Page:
Places of historical interest
Palazzo da Schio
Named after Almerico da Schio, academic, scientist, and pioneer of italian aviation. Recently it has been renovated and turned into residential building.
The current neoclassic design of Palazzo da Schio, a monumental work by architect Vittorio Barichella, who was commissioned by Almerico da Schio in 1875 to restore the family residence and join it into a single, symmetrical complex. The property included a large orchard-garden, the brolo, which extended beyond the current Piazza Almerico da Schio. Palazzo da Schio consists of a central body with 13 windows on the ground floor and just as many on the first floor, each of which with balustrade and triangular tympanum or lowered arch. On the top of the building, we can see a large inscription with the name of the owners, surmounted by a massive double-tailed mermaid carved in white stone and which is also found in the family’s coat of arms. The building is flanked by two small towers, also with balustrades; the one on the left is topped by a large terrace while on the façade we find a memorial plaque commemorating the aeronautical feats of Count Almerico da Schio, an academic, scientist and pioneer of Italian aeronautics. Almerico managed, not without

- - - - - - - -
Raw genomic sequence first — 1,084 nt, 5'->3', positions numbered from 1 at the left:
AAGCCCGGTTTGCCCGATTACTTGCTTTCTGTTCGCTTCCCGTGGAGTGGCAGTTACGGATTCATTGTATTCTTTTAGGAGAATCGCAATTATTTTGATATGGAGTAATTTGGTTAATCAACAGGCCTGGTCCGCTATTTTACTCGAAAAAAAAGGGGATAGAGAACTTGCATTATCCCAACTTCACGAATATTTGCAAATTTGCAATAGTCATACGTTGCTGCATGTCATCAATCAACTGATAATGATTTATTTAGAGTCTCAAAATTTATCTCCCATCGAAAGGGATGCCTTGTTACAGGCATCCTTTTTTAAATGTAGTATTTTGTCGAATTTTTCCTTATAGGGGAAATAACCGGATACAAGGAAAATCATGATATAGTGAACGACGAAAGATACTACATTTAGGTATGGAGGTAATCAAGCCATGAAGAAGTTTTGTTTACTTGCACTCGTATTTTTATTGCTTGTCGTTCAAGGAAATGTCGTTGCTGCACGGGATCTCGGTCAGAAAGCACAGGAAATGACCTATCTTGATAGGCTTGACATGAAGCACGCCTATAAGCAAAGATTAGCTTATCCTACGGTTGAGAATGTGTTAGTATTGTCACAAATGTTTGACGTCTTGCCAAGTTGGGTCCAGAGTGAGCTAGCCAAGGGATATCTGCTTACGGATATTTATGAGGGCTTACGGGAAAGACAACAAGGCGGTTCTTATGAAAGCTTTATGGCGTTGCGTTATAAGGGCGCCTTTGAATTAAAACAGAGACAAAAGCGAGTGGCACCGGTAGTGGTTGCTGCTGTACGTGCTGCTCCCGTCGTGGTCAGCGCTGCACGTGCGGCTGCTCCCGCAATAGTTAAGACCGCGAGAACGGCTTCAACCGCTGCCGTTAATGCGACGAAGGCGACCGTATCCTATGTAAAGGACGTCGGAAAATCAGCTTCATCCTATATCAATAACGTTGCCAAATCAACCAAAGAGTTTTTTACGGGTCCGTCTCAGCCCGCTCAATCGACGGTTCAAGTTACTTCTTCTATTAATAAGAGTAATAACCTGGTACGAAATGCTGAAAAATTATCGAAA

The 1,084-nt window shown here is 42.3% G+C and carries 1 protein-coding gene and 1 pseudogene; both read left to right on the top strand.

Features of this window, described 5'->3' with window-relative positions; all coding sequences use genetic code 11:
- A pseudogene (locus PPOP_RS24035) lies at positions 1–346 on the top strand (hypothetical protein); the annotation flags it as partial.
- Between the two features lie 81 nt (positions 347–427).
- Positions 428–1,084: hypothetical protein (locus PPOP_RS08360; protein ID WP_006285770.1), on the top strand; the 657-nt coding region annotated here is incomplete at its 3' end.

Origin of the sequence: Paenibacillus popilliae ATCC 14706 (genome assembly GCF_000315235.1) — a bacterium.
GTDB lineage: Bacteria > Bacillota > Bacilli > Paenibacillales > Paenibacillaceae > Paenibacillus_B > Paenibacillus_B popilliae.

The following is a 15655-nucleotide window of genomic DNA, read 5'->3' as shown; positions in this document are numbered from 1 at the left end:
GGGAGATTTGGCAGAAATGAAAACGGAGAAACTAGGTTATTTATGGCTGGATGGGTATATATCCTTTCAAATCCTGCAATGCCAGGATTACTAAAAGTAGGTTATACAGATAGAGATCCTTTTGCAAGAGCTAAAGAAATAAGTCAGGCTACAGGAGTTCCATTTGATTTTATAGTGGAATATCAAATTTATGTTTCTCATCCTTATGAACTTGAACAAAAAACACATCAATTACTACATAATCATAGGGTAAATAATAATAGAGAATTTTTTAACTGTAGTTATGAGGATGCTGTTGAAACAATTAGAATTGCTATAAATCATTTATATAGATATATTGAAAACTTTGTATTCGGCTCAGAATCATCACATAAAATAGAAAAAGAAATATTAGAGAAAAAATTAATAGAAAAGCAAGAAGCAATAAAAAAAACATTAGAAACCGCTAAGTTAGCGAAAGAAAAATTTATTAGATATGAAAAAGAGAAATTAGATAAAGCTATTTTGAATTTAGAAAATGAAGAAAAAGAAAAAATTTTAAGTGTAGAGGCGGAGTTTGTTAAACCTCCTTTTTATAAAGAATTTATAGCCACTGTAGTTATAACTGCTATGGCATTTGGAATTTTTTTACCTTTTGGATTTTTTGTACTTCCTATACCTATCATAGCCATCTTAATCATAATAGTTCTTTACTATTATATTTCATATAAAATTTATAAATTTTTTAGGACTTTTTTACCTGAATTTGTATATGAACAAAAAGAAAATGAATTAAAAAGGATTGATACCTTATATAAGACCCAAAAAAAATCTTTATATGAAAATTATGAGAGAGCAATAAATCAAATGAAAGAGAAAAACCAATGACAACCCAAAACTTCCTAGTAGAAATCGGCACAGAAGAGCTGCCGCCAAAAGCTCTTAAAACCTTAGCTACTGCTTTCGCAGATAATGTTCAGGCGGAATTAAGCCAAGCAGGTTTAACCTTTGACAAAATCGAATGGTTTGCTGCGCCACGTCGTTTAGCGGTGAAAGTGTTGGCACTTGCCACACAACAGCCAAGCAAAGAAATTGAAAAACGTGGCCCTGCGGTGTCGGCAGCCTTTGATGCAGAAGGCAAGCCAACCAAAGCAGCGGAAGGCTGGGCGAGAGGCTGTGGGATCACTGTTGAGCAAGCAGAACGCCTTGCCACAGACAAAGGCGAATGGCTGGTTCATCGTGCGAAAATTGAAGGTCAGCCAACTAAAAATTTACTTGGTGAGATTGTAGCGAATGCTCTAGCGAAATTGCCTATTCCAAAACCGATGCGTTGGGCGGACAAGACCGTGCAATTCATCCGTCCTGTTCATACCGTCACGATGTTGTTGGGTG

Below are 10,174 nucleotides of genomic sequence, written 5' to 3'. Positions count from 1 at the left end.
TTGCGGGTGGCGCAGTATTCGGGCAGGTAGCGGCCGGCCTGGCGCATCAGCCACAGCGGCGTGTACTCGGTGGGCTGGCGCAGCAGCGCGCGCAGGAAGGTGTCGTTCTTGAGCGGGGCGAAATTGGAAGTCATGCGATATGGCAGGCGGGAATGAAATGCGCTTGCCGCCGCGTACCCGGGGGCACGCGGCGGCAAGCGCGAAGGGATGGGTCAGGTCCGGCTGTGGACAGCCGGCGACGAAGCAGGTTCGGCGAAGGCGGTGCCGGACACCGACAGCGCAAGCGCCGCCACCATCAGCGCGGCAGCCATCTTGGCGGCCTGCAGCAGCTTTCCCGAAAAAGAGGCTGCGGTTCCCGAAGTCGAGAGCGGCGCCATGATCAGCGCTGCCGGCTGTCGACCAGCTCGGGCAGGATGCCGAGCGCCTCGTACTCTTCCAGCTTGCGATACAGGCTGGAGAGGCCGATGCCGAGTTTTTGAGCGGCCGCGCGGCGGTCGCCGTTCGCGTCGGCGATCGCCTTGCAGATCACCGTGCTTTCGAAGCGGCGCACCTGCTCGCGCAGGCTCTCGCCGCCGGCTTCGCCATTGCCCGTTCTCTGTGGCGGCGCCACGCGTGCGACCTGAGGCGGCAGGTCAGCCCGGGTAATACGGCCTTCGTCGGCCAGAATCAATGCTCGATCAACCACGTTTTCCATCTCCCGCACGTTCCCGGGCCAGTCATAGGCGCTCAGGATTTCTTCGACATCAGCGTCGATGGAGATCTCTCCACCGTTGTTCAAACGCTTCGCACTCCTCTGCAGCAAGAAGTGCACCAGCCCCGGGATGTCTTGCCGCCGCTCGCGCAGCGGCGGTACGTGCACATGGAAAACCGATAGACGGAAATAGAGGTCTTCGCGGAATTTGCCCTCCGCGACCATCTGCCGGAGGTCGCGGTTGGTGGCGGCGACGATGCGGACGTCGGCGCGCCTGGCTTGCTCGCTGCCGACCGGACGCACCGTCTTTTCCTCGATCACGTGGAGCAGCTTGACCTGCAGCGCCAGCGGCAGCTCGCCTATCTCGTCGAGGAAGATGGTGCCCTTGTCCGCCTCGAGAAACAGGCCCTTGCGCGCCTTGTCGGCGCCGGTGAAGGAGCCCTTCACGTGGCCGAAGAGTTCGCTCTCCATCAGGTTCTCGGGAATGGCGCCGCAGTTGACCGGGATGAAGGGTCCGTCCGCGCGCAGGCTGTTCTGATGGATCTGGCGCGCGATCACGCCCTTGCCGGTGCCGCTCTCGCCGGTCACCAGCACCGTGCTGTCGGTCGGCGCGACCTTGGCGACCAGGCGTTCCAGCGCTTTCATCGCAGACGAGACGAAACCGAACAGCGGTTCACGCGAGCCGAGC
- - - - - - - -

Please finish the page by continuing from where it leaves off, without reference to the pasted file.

some any difficulties, to build an airship, the ‘Aeronave Italia’, the most advanced flying machine ever built to that day. The airship took off for the first time at 5:40 a.m. on June 17th 1905 in Schio, lifting from the lawns of the Caussa factory. During his second flight, on July 1st of the same year, Queen Margherita was in town as a guest in the residence of the Schio family. Back in the 18th century, the building was used for commercial purposes on the ground floor and as workshop and residence on the upper floors. This layout was maintained also in the important restoration works of 1875, and in the more recent ones at the beginning of the new millennium when the historic building was divided into various residential units.